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Picks and Pans Review: The Timothy Files

updated 07/13/1987 at 01:00 AM EDT

originally published 07/13/1987 01:00AM

by Lawrence Sanders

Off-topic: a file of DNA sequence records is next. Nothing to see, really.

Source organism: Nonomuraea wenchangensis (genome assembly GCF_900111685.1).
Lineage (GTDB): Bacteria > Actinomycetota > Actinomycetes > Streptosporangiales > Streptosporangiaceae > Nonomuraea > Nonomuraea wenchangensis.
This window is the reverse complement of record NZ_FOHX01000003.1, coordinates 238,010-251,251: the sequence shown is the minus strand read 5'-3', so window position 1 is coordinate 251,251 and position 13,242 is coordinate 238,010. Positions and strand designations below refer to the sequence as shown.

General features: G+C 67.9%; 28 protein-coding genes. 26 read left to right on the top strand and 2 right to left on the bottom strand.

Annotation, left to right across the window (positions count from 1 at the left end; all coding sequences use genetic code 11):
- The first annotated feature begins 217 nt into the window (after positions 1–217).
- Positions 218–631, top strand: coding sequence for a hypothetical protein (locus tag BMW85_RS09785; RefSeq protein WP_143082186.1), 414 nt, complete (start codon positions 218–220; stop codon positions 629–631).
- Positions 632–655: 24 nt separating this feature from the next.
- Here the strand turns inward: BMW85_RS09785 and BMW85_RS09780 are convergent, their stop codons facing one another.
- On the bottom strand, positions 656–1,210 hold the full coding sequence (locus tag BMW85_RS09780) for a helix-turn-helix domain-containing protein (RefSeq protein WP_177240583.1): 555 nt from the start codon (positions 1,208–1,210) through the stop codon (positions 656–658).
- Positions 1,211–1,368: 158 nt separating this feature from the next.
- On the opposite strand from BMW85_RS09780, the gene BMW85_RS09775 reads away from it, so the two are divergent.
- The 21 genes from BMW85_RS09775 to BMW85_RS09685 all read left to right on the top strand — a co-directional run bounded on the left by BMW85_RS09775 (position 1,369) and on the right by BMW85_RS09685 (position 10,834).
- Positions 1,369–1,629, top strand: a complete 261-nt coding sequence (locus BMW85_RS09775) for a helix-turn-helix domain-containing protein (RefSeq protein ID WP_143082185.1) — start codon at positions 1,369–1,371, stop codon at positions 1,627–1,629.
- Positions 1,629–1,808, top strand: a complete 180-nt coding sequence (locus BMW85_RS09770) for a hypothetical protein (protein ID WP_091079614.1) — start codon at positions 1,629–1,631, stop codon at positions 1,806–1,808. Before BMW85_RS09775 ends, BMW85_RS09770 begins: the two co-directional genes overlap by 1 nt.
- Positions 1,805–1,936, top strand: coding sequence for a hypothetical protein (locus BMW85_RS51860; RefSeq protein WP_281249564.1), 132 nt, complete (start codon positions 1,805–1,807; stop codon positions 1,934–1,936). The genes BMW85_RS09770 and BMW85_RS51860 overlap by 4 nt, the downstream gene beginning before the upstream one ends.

Sanders, author of The Anderson Tapes, The Fourth Deadly Sin and more than a dozen other best-selling mysteries, has learned that detective stories have a natural length; padding one out to the dimensions of a novel may spoil it. So the hero of this book, private detective Timothy Cone, has three separate cases to handle. A Vietnam veteran, he works for a Wall Street firm that investigates corporations. Often his company is hired before a merger to make certain that the buyer is getting his money's worth. Cone is described as an "essentially puritan man" who "instinctively mistrusts cheerful people," and he is not invited to office Christmas parties. He lives with a beat-up tomcat in a shabby loft in Lower Manhattan and is having an affair with his boss, a female manager who is just as tough as he is. Their terms of endearment for each other are obscene. This is hardly a great romance, just great sex. In the first story a fellow detective dies under a subway train, and everyone suspects he was pushed. He had been investigating a company that had a curious—and strictly illegal—way with large amounts of cash. Cone's second case concerns a clinic devoted to helping women become pregnant. Why is a shady international money man so determined to get hold of this lab? Why did one of its employees commit suicide, and why was another brutally murdered? In the third story a wealthy old lady hires Cone to investigate a company that is paying its investors 30 percent interest. There are no real surprises in any of these stories, but they are nonetheless satisfying reads for those who like their detective fiction violent and neat. (Putnam's, $18.95)

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